Sexual Response Cycle:
Similarities and Differences between the sexes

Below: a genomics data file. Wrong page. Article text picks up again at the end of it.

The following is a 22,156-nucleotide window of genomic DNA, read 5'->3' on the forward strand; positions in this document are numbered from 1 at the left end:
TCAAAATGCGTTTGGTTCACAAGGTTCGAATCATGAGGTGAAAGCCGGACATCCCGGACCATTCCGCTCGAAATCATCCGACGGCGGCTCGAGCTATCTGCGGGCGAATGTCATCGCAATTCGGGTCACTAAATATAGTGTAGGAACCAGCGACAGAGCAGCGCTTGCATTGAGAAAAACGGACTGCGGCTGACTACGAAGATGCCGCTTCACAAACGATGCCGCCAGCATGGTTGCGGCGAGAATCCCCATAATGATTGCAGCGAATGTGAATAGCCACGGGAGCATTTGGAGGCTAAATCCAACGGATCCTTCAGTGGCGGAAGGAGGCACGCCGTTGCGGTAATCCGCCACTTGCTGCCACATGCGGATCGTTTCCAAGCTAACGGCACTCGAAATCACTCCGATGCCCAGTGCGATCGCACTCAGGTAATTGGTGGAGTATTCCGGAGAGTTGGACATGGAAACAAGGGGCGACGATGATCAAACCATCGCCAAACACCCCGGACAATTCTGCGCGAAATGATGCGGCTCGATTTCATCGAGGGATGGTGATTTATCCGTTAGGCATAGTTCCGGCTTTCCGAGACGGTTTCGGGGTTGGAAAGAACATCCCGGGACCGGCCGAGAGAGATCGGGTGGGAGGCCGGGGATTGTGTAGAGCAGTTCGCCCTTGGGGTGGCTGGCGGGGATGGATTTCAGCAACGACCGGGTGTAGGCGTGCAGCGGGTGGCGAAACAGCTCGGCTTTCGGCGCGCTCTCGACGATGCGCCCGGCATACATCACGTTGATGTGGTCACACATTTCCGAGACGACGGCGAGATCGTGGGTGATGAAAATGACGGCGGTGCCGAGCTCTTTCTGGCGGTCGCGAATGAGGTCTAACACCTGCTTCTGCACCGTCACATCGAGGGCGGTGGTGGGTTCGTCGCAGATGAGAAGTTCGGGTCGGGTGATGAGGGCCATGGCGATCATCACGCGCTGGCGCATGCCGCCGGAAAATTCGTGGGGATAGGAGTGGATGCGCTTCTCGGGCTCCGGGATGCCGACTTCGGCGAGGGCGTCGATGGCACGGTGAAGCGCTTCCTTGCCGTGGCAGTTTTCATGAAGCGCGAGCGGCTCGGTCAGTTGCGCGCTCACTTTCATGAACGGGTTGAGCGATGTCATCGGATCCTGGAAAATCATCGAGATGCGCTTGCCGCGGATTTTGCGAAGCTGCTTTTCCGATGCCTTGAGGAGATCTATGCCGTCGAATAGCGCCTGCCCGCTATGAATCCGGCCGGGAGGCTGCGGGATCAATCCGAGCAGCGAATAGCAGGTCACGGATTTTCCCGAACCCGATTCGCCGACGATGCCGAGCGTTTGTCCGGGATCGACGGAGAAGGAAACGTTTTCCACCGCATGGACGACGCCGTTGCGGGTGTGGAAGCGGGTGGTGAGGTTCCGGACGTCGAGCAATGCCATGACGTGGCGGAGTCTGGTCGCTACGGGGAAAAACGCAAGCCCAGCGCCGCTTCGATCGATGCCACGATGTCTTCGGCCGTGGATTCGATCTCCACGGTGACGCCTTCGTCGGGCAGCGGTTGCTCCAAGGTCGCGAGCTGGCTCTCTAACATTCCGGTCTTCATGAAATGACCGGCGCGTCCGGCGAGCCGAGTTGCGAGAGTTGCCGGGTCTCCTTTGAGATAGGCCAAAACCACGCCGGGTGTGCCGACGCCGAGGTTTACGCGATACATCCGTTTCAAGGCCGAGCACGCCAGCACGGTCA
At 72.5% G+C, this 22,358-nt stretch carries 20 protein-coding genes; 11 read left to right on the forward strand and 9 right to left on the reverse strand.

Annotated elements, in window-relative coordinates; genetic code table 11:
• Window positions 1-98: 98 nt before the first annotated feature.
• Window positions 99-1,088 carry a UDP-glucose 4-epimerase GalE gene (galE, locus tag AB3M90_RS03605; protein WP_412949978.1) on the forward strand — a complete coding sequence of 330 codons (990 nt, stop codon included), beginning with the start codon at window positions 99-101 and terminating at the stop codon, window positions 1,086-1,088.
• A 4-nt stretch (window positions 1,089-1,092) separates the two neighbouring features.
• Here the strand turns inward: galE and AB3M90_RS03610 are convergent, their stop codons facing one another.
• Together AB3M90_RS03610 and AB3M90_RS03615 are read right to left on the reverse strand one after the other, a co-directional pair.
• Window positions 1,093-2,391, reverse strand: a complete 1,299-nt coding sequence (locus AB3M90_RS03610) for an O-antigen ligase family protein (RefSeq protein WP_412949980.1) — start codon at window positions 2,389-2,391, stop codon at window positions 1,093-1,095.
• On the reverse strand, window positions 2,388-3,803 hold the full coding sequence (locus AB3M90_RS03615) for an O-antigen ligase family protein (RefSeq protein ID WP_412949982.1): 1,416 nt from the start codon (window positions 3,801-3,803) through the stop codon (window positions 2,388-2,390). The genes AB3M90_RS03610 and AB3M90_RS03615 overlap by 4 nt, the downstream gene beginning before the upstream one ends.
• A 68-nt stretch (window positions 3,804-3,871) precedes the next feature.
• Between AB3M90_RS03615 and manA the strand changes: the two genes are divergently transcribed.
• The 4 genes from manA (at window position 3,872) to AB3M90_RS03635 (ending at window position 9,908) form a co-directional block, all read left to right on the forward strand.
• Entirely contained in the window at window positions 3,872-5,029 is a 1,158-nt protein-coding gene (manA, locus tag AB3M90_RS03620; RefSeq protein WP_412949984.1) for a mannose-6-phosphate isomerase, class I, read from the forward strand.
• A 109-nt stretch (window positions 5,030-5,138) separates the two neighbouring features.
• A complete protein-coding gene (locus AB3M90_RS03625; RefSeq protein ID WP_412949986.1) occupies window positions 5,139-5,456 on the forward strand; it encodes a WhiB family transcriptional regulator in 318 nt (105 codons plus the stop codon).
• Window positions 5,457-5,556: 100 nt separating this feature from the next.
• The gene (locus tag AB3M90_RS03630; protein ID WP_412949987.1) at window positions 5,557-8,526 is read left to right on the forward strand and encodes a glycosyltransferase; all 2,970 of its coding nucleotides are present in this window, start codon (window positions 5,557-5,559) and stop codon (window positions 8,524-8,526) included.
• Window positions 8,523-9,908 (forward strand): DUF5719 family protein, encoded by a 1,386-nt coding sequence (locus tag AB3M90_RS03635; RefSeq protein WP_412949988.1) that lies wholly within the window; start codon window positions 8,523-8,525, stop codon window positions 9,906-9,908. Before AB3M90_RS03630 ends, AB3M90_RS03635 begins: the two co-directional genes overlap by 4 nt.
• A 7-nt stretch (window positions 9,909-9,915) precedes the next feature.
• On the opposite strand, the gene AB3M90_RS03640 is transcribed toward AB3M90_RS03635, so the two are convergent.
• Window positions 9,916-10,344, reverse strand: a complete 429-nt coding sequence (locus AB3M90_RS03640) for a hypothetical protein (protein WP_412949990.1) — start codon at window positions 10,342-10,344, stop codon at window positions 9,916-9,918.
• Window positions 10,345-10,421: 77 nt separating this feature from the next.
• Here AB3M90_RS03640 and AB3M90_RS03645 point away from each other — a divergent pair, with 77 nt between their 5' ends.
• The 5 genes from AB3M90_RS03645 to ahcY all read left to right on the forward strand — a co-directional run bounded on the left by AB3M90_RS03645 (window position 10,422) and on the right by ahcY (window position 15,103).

The sexual response cycle is characterized by vasocongestion, swelling of the genital tissues with blood, and myotonia, muscle tension. Vasocongestion causes erection of the penis and swelling of the clitoris, labia, testes, nipples, and even the earlobes. Myotonia causes facial grimaces, spasms in the hands and feet, and finally, the spasms of orgasm. The first phase is called the excitement phase. For men this phase is characterized by the erection of the penis, a thickening of the scrotal skin, and the enlargement and elevation of the testes. In women the clitoris and labia swell, the breasts enlarge, and vaginal lubrication is produced. Both sexes experience a slight flushing of the skin, increased blood pressure and heart rate, and erection of the nipples. Next the body moves into the plateau phase when the level of sexual arousal remains fairly stable. Men in this phase experience the enlargement and elevation of the testes and an increase in the circumference of the head of the penis; which can often take on a purplish hue caused by the blood trapped by the swelling. A woman’s clitoris shortens; withdrawing beneath the hood, and the vaginal muscles begin to contract in preparation to hold the penis. Breathing speeds up and sounds more like panting, heart rate, and blood pressure continue to rise in both men and women. During the orgasmic phase in males consists of two stages; first the bladder sphincter is closed as semen gathers at the base of the penis, then a series of three to seven muscle spasms cause the semen to be propelled down the shaft and out of the head of his penis. For a woman the number of pelvic muscle contractions is between three and fifteen at peak with weaker contractions as the orgasm ends. Blood pressure peaks with heart rates up to 180 beats per minute and breathing can increase to 40 breaths per minute. Finally the body reached the resolution phase. Blood...
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